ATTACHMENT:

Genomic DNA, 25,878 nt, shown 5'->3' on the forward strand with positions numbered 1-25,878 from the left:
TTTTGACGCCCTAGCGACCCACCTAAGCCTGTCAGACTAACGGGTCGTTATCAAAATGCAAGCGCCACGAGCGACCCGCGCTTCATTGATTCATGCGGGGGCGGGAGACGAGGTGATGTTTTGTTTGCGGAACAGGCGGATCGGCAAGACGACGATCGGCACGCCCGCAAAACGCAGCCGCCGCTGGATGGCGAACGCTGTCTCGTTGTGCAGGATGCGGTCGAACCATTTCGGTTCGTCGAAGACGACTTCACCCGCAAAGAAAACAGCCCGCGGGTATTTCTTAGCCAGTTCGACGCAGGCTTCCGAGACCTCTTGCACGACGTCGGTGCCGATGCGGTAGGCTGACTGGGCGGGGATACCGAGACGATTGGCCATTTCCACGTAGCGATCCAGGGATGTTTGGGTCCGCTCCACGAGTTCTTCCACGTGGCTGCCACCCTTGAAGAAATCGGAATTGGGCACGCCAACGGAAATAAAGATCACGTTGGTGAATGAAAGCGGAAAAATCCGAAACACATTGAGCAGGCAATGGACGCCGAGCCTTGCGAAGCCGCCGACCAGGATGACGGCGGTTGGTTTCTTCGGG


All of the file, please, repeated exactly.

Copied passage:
Genomic DNA, 25,878 nt, shown 5'->3' on the forward strand with positions numbered 1-25,878 from the left:
TTTTGACGCCCTAGCGACCCACCTAAGCCTGTCAGACTAACGGGTCGTTATCAAAATGCAAGCGCCACGAGCGACCCGCGCTTCATTGATTCATGCGGGGGCGGGAGACGAGGTGATGTTTTGTTTGCGGAACAGGCGGATCGGCAAGACGACGATCGGCACGCCCGCAAAACGCAGCCGCCGCTGGATGGCGAACGCTGTCTCGTTGTGCAGGATGCGGTCGAACCATTTCGGTTCGTCGAAGACGACTTCACCCGCAAAGAAAACAGCCCGCGGGTATTTCTTAGCCAGTTCGACGCAGGCTTCCGAGACCTCTTGCACGACGTCGGTGCCGATGCGGTAGGCTGACTGGGCGGGGATACCGAGACGATTGGCCATTTCCACGTAGCGATCCAGGGATGTTTGGGTCCGCTCCACGAGTTCTTCCACGTGGCTGCCACCCTTGAAGAAATCGGAATTGGGCACGCCAACGGAAATAAAGATCACGTTGGTGAATGAAAGCGGAAAAATCCGAAACACATTGAGCAGGCAATGGACGCCGAGCCTTGCGAAGCCGCCGACCAGGATGACGGCGGTTGGTTTCTTCGGG